D: The starting point is often a raw sound. A bass line that is crawling in my head, a distinct metallic and squeaky rhythmic (ULT-SOUND), something that starts from a movement, an urge, a direct response to my urban environment. From there, I add more with other sounds and more melody, a synth (Polysix), a vocal or a second bass line. The texture is always there to set up the landscape with distortion, delay and reverb processors (OTO Machines). I try to work like if it is a round trip between shadow and light, from an impetuous state to a more calm and nuanced feeling, trying to find the right balance from diving into an alternate world so the music comes alive.

DT: The mix you have created for us is diverse in a number of ways, what elements do you think are important for a good DJ mix?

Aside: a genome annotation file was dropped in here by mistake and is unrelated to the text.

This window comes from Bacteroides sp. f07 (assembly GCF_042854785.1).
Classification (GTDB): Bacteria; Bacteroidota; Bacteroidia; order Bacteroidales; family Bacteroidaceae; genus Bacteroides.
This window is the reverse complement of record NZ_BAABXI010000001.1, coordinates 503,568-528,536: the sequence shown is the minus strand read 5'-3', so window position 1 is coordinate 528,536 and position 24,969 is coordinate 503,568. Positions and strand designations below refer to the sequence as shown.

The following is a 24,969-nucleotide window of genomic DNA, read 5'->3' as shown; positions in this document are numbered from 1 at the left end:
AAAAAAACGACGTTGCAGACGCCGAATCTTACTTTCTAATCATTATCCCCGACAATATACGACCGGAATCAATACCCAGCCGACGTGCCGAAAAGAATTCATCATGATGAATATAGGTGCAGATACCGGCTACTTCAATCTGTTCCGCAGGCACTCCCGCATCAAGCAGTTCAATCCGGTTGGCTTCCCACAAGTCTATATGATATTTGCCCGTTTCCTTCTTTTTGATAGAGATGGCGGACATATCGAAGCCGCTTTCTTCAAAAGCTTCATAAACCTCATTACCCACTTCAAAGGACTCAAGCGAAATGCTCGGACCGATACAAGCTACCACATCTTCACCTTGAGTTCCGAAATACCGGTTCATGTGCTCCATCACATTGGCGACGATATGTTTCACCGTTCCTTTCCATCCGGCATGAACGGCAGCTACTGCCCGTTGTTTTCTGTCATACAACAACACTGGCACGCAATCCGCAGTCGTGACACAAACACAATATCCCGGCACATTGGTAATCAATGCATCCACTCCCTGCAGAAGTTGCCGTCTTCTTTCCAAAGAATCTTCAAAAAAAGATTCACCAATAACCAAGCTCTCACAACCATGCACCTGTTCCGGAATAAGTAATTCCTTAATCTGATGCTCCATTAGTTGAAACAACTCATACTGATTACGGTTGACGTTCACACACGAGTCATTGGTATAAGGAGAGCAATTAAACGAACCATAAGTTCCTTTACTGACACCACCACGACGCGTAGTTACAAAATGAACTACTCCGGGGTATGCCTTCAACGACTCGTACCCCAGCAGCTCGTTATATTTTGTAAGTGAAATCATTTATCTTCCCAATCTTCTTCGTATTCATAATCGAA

D: In this case, because the mix comes with the release of my first album, I wanted to play music that moves me with diverse influences and artists that I respect. A good DJ mix should be a flow, one wave of energy that lives through you at one particular time. It is a challenge to yourself, a way to go further and discover more about yourself and the music, present your own tastes, and to cohesively arrange the music together.

DT: I particularly enjoyed the JFK tune, how did you find this record and what does it mean to you?

D: I discovered JFK through the album “Assassin” that he did with the Grey Wolves. His different incarnations sometimes with a band or as a solo project, arouse my curiosity. I like how the guitars sound, embraced with layers of noise. His voice rises like one pure strength, an ultimate challenge that reminds me also of the industrial/EBM musician, Dive. It is a good example of not being afraid to push the limits of a pre-existing genre and make it your own.

DT: I understand you’re based in Paris, if we were visiting and wanted to hear interesting music where should we go?